When hiring anyone these are the questions one should ask:

1.) “How many people do you work for?” If the answer is three or less they are probably an employee.

2.) “Do you give invoices authorized by the tax authority, Dirección General de Tributación?” Ask to see one to see if it is authorized. Computerized invoices need to have this legend on them “AUTORIZATION POR RESOLUCION 11-97 12/08/97 DE LA DGTD (AUTHORIZED BY RESOLUTION 11-97 12/08/97 OF THE DGTD).” 

3.) “Do you pay individual insurance?” Ask to see the receipts and check the coverage dates for both their health and workers’ compensation policies.

4.) Ask for references to check to see that in fact the prospective employee works for others and to check on the reputation. Expats should get at least five recommendations if the thought is to pay them as an independent contractor.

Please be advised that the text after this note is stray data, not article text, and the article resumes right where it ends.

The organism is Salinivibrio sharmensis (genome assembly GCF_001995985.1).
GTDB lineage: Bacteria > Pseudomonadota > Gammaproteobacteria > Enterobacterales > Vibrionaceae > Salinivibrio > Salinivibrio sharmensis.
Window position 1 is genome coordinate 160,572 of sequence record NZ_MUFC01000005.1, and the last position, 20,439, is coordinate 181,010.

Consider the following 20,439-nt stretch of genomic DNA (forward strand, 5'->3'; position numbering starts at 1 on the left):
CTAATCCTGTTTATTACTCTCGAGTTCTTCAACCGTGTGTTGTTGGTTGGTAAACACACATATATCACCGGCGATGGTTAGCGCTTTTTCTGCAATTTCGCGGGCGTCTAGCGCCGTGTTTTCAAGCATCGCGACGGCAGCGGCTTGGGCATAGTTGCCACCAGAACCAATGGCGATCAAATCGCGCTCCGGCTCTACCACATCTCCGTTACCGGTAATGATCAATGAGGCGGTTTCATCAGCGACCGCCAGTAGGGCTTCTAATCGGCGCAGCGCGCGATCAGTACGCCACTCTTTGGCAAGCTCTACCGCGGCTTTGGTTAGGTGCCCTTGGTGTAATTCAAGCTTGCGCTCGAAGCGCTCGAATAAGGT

The bottom line, when in Costa Rica, do not do what many of the natives do. Pay workers according to the law.  Set an example for the locals.


Garland M. Baker is a 42-year resident and naturalized citizen of Costa Rica who provides multidisciplinary professional services to the international community.  Reach him at info@crexpertise.com.  Baker has undertaken the research leading to these series of articles in conjunction with A.M. Costa Rica.  Find the collection at http://crexpertise.info, a complimentary reprint is available at the end of each article.  Copyright 2004-2013, use without permission prohibited.


Oh, no! They plan to close the General Cañas tonight